Can Any Plastics Be Recycled at a Profit?
It is clear to anyone can pays attention that consumer plastic recycling has been a colossal failure. Municipal recycling programs across the country have failed to meet expectations. More of them are being shut down every year. That begs the question of whether plastic recycling, as a whole, is a failure.
Can any plastics be recycled at a profit? In a word, yes. And make no mistake about it, profit is the key. Municipal recycling programs can certainly put consumer plastics back into the manufacturing stream. What they cannot do is make a profit. That’s why consumer plastic recycling doesn’t work.
On the other hand, industrial plastic recycling has long been a profitable venture. Just ask Seraphim Plastics out of Tennessee. The company buys and recycles plastic in seven states. Not only that, but they also aren’t the only ones doing it. Industrial plastic recyclers are doing brisk business across the country.
Plastic Purge and Cutoffs
One of the keys to successful industrial plastic recycling is load purity. This is easily illustrated with the principle of recycling plastic purge and cutoffs. Both types of plastic waste are generated by manufacturers. It is generated through processes like injection molding, rotational molding, extrusion, etc.
When Seraphim agrees to purchase a load of purge and cutoffs from a manufacturer, there are two conditions:
- The plastic scrap cannot be mixed with anything else.
- The material cannot be contaminated with any chemicals.
Enforcing these two conditions guarantees that Seraphim can process the plastic scrap without having to clean or sort. The entire load can go from truck to grinders without any intermediate steps. Not having to clean or sort keeps the company’s costs extremely low, thereby allowing them to make a profit.
PET Water and Juice Bottles
Companies like Seraphim can make good money on clean and separated PET bottles, too. These are the water and juice bottles we are all so familiar with. As long as a recycler can pick up a load of already baled bottles that have been cleaned and separated, those bottles can go straight to grinders once they reach the processing plant.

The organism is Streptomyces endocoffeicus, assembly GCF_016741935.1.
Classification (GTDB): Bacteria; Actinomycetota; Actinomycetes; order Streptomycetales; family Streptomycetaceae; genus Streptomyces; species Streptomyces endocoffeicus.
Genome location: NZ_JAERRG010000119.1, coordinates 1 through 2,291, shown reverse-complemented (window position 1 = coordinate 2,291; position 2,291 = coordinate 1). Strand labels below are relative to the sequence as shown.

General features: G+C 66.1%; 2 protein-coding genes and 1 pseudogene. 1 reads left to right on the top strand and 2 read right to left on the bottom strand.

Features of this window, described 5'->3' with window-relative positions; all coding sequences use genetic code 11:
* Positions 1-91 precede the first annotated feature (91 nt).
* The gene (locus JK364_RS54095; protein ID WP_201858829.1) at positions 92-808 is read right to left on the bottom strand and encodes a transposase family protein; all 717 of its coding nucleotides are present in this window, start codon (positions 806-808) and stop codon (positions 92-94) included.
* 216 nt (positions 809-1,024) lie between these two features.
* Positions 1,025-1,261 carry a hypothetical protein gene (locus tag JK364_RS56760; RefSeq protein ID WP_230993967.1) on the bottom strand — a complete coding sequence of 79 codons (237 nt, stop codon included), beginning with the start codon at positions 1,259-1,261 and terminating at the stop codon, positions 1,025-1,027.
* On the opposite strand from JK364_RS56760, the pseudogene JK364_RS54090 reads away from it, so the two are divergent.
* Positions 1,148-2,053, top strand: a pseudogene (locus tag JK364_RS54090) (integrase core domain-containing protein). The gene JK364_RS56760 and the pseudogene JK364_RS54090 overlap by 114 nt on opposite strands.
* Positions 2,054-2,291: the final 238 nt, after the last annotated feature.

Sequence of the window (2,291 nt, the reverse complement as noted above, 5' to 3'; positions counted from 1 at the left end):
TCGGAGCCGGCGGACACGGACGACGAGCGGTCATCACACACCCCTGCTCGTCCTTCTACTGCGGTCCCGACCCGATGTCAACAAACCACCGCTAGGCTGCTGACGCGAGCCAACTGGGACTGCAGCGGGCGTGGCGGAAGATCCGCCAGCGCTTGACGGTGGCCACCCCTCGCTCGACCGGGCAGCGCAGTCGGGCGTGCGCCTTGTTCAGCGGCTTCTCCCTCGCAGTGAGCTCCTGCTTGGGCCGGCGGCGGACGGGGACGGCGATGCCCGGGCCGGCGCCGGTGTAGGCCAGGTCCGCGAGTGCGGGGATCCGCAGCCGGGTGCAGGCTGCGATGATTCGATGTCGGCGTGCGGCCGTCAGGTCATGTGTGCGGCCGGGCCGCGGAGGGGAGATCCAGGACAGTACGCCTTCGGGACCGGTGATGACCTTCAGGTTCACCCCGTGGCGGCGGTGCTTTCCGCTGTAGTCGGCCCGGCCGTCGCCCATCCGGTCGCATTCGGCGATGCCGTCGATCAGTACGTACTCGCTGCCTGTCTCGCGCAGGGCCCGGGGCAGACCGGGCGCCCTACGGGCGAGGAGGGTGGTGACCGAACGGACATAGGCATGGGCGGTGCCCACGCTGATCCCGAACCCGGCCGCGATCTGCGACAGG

As a side note, did you know that PET is the most recycled plastic in the United States? Recycling PET is one of the few success stories involving consumer plastics. Anyone who has ever taken empty water and juice bottles back to the grocery store for recycling knows that cleaning and separating is what makes it work.
Still More Industrial Plastics
This post has briefly touched on PET bottles and the plastic purge and cutoffs produced by manufacturers. There are a whole lot more we could discuss if space allowed. For example, Seraphim recycles:
- ● Plastic pallets
- ● Buckets and totes
- ● Dunnage trays
- ● Plastic tubs and pipes
- ● PVC materials.
Truth be told, any type of plastic that can be transformed into regrind can be recycled at a profit. There are many more recyclable industrial plastics that Seraphim doesn’t deal with. That’s okay. They are leaving room for other companies willing to deal with those plastics.
Plastic Isn’t the Problem
The main lesson in all of this is that plastic really isn’t the problem people think it is. We have not failed at recycling consumer plastics because there is something inherently bad about plastic itself. We have failed because of the process.
If we applied the industrial plastic recycling principle to consumer plastics, municipal recycling would suddenly be a tremendous success. The other side of that coin is this: we will continue to fail if we keep using a process that hasn’t worked for 50 years.